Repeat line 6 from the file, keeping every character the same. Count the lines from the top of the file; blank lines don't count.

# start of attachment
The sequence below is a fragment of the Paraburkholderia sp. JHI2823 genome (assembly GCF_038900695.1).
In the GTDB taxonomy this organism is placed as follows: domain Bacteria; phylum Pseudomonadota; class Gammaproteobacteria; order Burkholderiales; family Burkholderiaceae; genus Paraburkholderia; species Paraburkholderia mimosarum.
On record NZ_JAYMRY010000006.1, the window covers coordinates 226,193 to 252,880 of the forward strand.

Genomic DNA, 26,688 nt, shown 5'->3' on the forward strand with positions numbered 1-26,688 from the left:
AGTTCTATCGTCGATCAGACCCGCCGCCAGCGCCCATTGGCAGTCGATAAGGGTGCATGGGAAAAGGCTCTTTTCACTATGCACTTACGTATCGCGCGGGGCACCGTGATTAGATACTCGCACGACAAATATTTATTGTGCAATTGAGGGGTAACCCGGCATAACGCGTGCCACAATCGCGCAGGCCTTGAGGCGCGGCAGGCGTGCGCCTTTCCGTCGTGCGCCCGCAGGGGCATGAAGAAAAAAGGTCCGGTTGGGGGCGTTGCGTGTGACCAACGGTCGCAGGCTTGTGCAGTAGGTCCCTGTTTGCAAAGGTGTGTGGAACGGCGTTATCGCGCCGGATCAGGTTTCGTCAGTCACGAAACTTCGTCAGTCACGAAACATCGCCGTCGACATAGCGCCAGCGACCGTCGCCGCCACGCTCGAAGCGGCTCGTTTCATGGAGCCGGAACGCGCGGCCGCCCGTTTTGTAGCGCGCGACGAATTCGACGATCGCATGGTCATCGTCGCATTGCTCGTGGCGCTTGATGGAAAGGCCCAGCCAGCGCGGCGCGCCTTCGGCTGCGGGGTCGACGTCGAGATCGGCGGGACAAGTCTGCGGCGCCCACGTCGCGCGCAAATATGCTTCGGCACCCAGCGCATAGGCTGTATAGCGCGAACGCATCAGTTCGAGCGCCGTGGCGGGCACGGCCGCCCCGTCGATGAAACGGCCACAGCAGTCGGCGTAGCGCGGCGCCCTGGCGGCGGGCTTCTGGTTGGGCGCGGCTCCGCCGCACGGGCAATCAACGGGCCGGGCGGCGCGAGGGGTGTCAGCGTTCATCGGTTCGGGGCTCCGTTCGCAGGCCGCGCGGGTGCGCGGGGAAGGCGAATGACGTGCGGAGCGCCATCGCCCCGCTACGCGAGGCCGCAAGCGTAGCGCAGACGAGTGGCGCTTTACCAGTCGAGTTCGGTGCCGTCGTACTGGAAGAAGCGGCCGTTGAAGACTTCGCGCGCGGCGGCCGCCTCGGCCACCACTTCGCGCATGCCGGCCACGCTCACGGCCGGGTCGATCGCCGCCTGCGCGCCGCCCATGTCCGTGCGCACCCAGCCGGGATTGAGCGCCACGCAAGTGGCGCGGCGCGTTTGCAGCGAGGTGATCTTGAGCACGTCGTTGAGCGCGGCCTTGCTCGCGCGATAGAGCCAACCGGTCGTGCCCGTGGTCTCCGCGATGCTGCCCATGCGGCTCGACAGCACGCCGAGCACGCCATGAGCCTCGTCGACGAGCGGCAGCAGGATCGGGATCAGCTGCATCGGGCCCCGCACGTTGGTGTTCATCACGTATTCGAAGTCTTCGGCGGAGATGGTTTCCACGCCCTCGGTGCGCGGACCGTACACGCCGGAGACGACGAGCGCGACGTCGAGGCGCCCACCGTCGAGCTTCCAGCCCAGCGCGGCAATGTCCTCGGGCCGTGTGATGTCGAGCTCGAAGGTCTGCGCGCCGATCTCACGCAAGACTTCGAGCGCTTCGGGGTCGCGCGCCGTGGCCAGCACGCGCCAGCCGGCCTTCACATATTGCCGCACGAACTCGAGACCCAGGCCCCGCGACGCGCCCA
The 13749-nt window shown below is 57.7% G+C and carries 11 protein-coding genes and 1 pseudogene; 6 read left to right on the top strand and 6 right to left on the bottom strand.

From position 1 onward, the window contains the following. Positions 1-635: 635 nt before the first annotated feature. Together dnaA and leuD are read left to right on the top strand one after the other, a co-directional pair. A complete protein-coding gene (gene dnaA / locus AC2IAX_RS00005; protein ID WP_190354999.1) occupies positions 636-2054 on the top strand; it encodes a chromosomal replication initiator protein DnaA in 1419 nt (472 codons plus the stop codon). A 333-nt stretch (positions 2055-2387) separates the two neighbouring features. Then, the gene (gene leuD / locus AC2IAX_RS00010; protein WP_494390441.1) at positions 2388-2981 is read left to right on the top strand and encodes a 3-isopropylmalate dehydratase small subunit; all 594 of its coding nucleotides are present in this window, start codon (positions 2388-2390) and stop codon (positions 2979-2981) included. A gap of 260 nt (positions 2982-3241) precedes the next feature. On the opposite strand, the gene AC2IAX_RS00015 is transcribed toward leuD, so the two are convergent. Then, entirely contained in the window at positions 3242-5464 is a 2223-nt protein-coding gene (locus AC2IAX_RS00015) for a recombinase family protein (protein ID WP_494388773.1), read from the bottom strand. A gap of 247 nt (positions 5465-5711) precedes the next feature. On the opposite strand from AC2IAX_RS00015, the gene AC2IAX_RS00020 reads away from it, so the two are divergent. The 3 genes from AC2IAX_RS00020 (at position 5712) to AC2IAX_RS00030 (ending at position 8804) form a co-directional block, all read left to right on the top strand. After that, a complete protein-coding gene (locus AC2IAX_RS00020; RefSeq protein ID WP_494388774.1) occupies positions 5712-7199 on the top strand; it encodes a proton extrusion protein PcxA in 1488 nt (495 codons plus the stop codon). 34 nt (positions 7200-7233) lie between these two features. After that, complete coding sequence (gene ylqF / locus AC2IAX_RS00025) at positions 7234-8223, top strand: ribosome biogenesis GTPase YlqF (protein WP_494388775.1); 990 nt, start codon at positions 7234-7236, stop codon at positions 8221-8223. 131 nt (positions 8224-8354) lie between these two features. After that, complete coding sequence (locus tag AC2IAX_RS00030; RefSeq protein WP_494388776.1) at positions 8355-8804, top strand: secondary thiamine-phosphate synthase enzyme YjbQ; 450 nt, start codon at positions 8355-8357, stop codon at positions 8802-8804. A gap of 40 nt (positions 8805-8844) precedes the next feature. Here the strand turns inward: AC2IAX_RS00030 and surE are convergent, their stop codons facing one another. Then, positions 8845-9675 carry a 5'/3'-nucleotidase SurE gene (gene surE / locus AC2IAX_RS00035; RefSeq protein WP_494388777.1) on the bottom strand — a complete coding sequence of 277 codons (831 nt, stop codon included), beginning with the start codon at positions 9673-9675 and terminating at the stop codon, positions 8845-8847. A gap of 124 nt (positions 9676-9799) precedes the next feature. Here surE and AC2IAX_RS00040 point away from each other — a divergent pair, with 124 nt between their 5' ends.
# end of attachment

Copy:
The 13749-nt window shown below is 57.7% G+C and carries 11 protein-coding genes and 1 pseudogene; 6 read left to right on the top strand and 6 right to left on the bottom strand.